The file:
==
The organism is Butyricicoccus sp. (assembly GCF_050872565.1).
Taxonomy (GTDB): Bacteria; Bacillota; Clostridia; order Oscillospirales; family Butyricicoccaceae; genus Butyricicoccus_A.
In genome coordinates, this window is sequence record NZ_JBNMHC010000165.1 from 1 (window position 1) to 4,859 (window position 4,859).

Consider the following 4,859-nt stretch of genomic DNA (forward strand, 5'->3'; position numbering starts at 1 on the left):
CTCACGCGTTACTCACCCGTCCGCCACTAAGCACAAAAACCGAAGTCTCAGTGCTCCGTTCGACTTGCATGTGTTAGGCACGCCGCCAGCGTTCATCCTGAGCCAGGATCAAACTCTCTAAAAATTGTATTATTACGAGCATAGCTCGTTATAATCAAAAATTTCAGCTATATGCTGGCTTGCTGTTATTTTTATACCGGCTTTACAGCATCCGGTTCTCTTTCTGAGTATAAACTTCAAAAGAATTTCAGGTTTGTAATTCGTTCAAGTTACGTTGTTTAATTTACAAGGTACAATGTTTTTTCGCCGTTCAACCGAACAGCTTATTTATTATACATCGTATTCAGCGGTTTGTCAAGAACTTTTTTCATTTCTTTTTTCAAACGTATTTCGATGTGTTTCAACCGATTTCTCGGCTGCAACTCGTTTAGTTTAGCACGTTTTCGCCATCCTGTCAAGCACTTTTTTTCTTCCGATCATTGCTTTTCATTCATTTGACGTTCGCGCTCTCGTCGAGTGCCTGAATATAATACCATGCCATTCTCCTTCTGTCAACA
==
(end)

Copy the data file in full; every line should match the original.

The organism is Butyricicoccus sp. (assembly GCF_050872565.1).
Taxonomy (GTDB): Bacteria; Bacillota; Clostridia; order Oscillospirales; family Butyricicoccaceae; genus Butyricicoccus_A.
In genome coordinates, this window is sequence record NZ_JBNMHC010000165.1 from 1 (window position 1) to 4,859 (window position 4,859).

Consider the following 4,859-nt stretch of genomic DNA (forward strand, 5'->3'; position numbering starts at 1 on the left):
CTCACGCGTTACTCACCCGTCCGCCACTAAGCACAAAAACCGAAGTCTCAGTGCTCCGTTCGACTTGCATGTGTTAGGCACGCCGCCAGCGTTCATCCTGAGCCAGGATCAAACTCTCTAAAAATTGTATTATTACGAGCATAGCTCGTTATAATCAAAAATTTCAGCTATATGCTGGCTTGCTGTTATTTTTATACCGGCTTTACAGCATCCGGTTCTCTTTCTGAGTATAAACTTCAAAAGAATTTCAGGTTTGTAATTCGTTCAAGTTACGTTGTTTAATTTACAAGGTACAATGTTTTTTCGCCGTTCAACCGAACAGCTTATTTATTATACATCGTATTCAGCGGTTTGTCAAGAACTTTTTTCATTTCTTTTTTCAAACGTATTTCGATGTGTTTCAACCGATTTCTCGGCTGCAACTCGTTTAGTTTAGCACGTTTTCGCCATCCTGTCAAGCACTTTTTTTCTTCCGATCATTGCTTTTCATTCATTTGACGTTCGCGCTCTCGTCGAGTGCCTGAATATAATACCATGCCATTCTCCTTCTGTCAACA